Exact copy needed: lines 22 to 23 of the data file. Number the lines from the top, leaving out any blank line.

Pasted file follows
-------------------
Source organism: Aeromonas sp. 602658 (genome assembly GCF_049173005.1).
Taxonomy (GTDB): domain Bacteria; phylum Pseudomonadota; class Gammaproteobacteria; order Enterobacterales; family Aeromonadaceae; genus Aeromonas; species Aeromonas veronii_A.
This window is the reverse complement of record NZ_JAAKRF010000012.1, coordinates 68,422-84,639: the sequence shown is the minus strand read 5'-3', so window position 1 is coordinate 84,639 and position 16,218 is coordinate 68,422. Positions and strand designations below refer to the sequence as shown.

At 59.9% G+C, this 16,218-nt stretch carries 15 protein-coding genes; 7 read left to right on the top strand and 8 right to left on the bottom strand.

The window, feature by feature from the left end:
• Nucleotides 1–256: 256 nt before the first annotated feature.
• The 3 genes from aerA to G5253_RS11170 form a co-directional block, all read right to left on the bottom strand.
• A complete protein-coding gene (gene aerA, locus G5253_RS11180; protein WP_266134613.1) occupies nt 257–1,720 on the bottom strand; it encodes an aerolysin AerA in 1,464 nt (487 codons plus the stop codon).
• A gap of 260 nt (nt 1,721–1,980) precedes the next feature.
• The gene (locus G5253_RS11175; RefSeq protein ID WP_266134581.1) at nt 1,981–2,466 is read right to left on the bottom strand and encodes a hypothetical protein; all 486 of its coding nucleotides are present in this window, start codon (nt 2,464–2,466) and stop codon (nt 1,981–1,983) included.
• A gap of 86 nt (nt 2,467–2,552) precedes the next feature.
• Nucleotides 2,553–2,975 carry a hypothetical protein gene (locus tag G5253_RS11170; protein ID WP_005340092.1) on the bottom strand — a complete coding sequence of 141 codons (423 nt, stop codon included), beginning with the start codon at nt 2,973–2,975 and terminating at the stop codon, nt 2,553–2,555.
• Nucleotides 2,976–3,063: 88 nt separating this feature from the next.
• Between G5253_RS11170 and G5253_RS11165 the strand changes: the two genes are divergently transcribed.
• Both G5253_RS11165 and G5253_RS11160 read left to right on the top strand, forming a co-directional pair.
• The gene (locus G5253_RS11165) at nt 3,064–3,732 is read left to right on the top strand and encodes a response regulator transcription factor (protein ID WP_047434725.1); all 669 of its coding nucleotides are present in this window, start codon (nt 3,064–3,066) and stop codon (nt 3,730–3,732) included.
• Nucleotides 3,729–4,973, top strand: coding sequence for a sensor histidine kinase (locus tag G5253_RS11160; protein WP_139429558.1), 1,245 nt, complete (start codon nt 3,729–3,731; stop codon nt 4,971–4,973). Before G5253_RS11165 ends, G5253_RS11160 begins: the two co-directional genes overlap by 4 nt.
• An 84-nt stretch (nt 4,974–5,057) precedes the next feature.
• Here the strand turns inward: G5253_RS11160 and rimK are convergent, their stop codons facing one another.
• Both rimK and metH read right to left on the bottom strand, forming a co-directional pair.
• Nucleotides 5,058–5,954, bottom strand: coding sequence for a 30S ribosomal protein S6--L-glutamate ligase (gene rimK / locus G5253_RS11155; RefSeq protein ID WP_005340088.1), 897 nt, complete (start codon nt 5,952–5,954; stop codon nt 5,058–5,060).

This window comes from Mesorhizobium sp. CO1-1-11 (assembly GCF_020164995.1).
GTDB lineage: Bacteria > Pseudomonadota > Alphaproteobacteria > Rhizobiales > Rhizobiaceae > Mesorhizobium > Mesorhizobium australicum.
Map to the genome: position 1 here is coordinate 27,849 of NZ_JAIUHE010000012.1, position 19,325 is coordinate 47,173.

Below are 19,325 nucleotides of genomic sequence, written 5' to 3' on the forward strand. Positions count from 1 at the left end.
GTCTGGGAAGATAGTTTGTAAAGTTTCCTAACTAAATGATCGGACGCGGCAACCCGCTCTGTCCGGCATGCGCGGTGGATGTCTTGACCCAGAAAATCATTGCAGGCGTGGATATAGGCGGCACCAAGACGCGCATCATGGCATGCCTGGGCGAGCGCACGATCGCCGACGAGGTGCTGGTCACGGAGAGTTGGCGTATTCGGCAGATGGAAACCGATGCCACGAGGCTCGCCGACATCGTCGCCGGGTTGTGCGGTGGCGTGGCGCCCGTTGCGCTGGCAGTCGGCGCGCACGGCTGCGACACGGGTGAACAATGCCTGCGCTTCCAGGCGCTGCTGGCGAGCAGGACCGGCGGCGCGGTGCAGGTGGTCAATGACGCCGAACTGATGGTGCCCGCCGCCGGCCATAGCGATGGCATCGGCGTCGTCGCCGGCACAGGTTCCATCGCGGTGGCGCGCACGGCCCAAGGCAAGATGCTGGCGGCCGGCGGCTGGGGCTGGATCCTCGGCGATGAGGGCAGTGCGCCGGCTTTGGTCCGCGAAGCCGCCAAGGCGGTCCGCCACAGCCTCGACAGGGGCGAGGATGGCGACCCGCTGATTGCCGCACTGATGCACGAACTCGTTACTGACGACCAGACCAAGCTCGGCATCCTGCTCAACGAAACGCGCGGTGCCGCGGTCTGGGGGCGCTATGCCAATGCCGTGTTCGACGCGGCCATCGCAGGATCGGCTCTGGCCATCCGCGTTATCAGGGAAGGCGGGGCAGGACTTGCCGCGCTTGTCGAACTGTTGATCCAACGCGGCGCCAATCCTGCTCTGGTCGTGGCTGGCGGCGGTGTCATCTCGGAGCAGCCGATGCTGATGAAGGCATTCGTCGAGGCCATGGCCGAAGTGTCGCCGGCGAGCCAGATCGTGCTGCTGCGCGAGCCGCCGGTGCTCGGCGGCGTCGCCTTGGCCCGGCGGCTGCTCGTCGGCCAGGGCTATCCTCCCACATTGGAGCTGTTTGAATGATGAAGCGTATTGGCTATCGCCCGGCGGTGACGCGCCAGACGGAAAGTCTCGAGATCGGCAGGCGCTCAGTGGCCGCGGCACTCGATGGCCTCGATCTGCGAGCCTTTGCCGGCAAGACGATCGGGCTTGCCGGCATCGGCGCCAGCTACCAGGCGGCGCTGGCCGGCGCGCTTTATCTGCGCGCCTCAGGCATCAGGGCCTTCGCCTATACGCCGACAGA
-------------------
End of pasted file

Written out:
This window comes from Mesorhizobium sp. CO1-1-11 (assembly GCF_020164995.1).
GTDB lineage: Bacteria > Pseudomonadota > Alphaproteobacteria > Rhizobiales > Rhizobiaceae > Mesorhizobium > Mesorhizobium australicum.